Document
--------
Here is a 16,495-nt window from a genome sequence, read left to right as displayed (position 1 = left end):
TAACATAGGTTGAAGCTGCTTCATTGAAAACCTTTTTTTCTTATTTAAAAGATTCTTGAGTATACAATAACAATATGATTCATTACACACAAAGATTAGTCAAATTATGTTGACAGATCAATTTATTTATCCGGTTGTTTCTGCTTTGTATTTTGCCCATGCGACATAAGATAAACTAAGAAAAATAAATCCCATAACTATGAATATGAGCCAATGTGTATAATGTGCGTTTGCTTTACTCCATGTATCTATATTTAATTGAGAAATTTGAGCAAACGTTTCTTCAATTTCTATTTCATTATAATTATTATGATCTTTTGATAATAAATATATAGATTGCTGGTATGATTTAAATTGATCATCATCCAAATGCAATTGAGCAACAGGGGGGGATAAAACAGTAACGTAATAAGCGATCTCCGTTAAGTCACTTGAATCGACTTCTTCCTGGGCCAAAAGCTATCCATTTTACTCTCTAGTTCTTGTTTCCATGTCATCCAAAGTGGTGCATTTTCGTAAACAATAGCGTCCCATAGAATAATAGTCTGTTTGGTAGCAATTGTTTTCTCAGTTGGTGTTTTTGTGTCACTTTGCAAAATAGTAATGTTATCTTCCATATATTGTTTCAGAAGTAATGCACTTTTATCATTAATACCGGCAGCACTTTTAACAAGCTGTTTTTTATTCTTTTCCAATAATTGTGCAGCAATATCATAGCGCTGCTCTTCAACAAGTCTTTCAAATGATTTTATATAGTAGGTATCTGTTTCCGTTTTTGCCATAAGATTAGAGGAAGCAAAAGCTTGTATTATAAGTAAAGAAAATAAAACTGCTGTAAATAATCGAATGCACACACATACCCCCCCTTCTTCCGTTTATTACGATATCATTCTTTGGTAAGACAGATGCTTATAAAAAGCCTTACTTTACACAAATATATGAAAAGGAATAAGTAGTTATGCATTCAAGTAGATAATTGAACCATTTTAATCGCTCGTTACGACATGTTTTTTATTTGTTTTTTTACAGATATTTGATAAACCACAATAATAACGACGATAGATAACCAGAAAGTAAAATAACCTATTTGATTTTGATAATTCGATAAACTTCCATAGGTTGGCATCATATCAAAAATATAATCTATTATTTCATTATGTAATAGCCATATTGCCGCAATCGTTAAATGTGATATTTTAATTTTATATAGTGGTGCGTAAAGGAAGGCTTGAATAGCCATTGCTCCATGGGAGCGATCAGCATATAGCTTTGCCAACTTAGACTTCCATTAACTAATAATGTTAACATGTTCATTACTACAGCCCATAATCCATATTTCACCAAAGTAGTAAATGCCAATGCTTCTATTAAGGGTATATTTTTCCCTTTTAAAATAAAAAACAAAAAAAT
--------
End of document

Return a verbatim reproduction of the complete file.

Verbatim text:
Here is a 16,495-nt window from a genome sequence, read left to right as displayed (position 1 = left end):
TAACATAGGTTGAAGCTGCTTCATTGAAAACCTTTTTTTCTTATTTAAAAGATTCTTGAGTATACAATAACAATATGATTCATTACACACAAAGATTAGTCAAATTATGTTGACAGATCAATTTATTTATCCGGTTGTTTCTGCTTTGTATTTTGCCCATGCGACATAAGATAAACTAAGAAAAATAAATCCCATAACTATGAATATGAGCCAATGTGTATAATGTGCGTTTGCTTTACTCCATGTATCTATATTTAATTGAGAAATTTGAGCAAACGTTTCTTCAATTTCTATTTCATTATAATTATTATGATCTTTTGATAATAAATATATAGATTGCTGGTATGATTTAAATTGATCATCATCCAAATGCAATTGAGCAACAGGGGGGGATAAAACAGTAACGTAATAAGCGATCTCCGTTAAGTCACTTGAATCGACTTCTTCCTGGGCCAAAAGCTATCCATTTTACTCTCTAGTTCTTGTTTCCATGTCATCCAAAGTGGTGCATTTTCGTAAACAATAGCGTCCCATAGAATAATAGTCTGTTTGGTAGCAATTGTTTTCTCAGTTGGTGTTTTTGTGTCACTTTGCAAAATAGTAATGTTATCTTCCATATATTGTTTCAGAAGTAATGCACTTTTATCATTAATACCGGCAGCACTTTTAACAAGCTGTTTTTTATTCTTTTCCAATAATTGTGCAGCAATATCATAGCGCTGCTCTTCAACAAGTCTTTCAAATGATTTTATATAGTAGGTATCTGTTTCCGTTTTTGCCATAAGATTAGAGGAAGCAAAAGCTTGTATTATAAGTAAAGAAAATAAAACTGCTGTAAATAATCGAATGCACACACATACCCCCCCTTCTTCCGTTTATTACGATATCATTCTTTGGTAAGACAGATGCTTATAAAAAGCCTTACTTTACACAAATATATGAAAAGGAATAAGTAGTTATGCATTCAAGTAGATAATTGAACCATTTTAATCGCTCGTTACGACATGTTTTTTATTTGTTTTTTTACAGATATTTGATAAACCACAATAATAACGACGATAGATAACCAGAAAGTAAAATAACCTATTTGATTTTGATAATTCGATAAACTTCCATAGGTTGGCATCATATCAAAAATATAATCTATTATTTCATTATGTAATAGCCATATTGCCGCAATCGTTAAATGTGATATTTTAATTTTATATAGTGGTGCGTAAAGGAAGGCTTGAATAGCCATTGCTCCATGGGAGCGATCAGCATATAGCTTTGCCAACTTAGACTTCCATTAACTAATAATGTTAACATGTTCATTACTACAGCCCATAATCCATATTTCACCAAAGTAGTAAATGCCAATGCTTCTATTAAGGGTATATTTTTCCCTTTTAAAATAAAAAACAAAAAAAT